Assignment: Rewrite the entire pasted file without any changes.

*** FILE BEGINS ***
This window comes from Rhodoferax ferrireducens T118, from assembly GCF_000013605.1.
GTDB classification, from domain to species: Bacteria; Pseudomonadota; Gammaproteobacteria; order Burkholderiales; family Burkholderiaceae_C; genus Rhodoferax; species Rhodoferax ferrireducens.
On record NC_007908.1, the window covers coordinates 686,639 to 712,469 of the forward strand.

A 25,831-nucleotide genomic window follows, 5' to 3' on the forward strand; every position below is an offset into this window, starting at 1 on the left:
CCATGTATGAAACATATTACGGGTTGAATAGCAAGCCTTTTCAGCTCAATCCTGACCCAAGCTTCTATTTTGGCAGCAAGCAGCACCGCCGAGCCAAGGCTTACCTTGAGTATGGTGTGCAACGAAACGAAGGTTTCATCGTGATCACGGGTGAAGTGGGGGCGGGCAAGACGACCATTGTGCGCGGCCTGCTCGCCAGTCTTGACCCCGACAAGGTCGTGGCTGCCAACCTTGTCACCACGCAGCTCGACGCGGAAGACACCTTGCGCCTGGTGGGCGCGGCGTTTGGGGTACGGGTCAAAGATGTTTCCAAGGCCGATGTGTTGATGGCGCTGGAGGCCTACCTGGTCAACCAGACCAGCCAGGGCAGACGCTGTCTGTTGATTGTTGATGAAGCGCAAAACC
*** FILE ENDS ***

This window comes from Rhodoferax ferrireducens T118, from assembly GCF_000013605.1.
GTDB classification, from domain to species: Bacteria; Pseudomonadota; Gammaproteobacteria; order Burkholderiales; family Burkholderiaceae_C; genus Rhodoferax; species Rhodoferax ferrireducens.
On record NC_007908.1, the window covers coordinates 686,639 to 712,469 of the forward strand.

A 25,831-nucleotide genomic window follows, 5' to 3' on the forward strand; every position below is an offset into this window, starting at 1 on the left:
CCATGTATGAAACATATTACGGGTTGAATAGCAAGCCTTTTCAGCTCAATCCTGACCCAAGCTTCTATTTTGGCAGCAAGCAGCACCGCCGAGCCAAGGCTTACCTTGAGTATGGTGTGCAACGAAACGAAGGTTTCATCGTGATCACGGGTGAAGTGGGGGCGGGCAAGACGACCATTGTGCGCGGCCTGCTCGCCAGTCTTGACCCCGACAAGGTCGTGGCTGCCAACCTTGTCACCACGCAGCTCGACGCGGAAGACACCTTGCGCCTGGTGGGCGCGGCGTTTGGGGTACGGGTCAAAGATGTTTCCAAGGCCGATGTGTTGATGGCGCTGGAGGCCTACCTGGTCAACCAGACCAGCCAGGGCAGACGCTGTCTGTTGATTGTTGATGAAGCGCAAAACC